Gloria Steinem, Salma Hayek Honored by Equality Now

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Gloria Steinem and Salma Hayek

The women were honored at the annual Make Equality Reality dinner for their contributions toward gender equality

It was a celebration of the “phenomenal woman” as nonprofit Equality Now recognized social activist Gloria Steinem and Academy Award nominee Salma Hayek Monday night at the Make Equality Reality dinner at the Montage in Beverly Hills. "Let’s talk about feminism," said host Kathy Griffin. "I’m sick and tired of these young girls not owning this word!"

Quincy Jones and actress-singer Mia Maestro both introduced their longtime friend Hayek who received a necklace designed by Tara Hirshberg engraved with her idol Steinem’s words, "Linked, not ranked."

"Quincy is the first person who taught me how to do fundraising," said Hayek.

In 2013, Hayek co-founded Chime for Change with Frida Giannini and Beyonce Knowles-Carter to strengthen the voice for women around the world who are denied basic rights. The global campaign recently released a new film, Humaira: The Game Changer, which follows education advocate Humaira Bachal as she creates her “Dream Model Street School” for girls and boys in Karachi, Pakistan.

"We need to make war against hate," Hayek told The Hollywood Reporter. “I think that if you hate women you hate humanity. You hate life itself because there is no man who came to this world that did not come through a woman.”

"Until there is respect, equality and the curiosity to discover the magical miracle that is womanhood around the world we will not have a chance to find dignity for humanity," said Hayek.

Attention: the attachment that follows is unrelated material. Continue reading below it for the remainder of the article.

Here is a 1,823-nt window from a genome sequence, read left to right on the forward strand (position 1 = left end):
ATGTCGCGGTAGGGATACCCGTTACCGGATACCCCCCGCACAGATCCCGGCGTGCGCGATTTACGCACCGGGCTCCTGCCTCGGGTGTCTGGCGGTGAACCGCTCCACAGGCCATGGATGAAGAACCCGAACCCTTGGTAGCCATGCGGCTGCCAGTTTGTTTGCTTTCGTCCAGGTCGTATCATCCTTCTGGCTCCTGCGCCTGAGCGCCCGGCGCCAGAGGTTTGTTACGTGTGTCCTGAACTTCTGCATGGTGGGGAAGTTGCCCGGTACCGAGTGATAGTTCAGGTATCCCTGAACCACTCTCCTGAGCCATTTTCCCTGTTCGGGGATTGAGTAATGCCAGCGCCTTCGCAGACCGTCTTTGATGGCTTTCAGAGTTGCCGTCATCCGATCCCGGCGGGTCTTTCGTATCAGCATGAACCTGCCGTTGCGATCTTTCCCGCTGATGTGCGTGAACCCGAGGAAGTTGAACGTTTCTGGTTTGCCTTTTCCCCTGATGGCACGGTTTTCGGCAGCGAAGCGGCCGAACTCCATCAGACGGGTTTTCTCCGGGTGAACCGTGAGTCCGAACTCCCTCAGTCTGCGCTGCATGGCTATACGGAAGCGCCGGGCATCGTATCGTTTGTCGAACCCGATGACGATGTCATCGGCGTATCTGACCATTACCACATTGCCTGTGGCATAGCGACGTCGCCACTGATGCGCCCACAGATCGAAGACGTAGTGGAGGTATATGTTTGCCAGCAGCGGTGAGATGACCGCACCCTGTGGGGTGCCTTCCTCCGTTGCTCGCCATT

Congresswoman Maxine Waters had kind words for her close friend Steinem (they met at the Women’s Conference in Houston in 1977).

"She is a woman that had a great influence and impact on my life," Waters said. "She knew who she was a long time before I knew who I was."

Waters also hinted at Hillary Clinton's potential presidential bid during the night when she stated that girls will soon have a new female role model as the first woman president.

The night flowed into an appreciation for Steinem’s decades of activism. 

"One of the issues is women are asked about it and men are not," Steinem said about plastic surgery while speaking with THR on the red carpet. "To the extent that females are made to talk about or have plastic surgery more than males we can see is a problem. The pressure is greater in the entertainment industry, as I understand it."

An introductory video paid homage to Steinem’s achievements. As she approaches her 80th birthday, Steinem shared in the video that although she knows she won’t be around for 30 more years, there is still much work to be done in the movement.

“If we are ever to have peace and democracy in the world, we must first have peace and democracy in the home,” said Steinem. “Right now in this country, home is the most dangerous place for women.”

The Raining Jane closed out the evening with a performance of hits including the Eurythmic’s “Sweet Dreams.” Other guests in attendance were Aubrey Plaza, Rosanna Arquette, Daphne Zuniga and past honoree Joss Whedon.

"If you think about the human race as a bird with two wings — if one is damaged or broken, no one can fly,” said Steinem.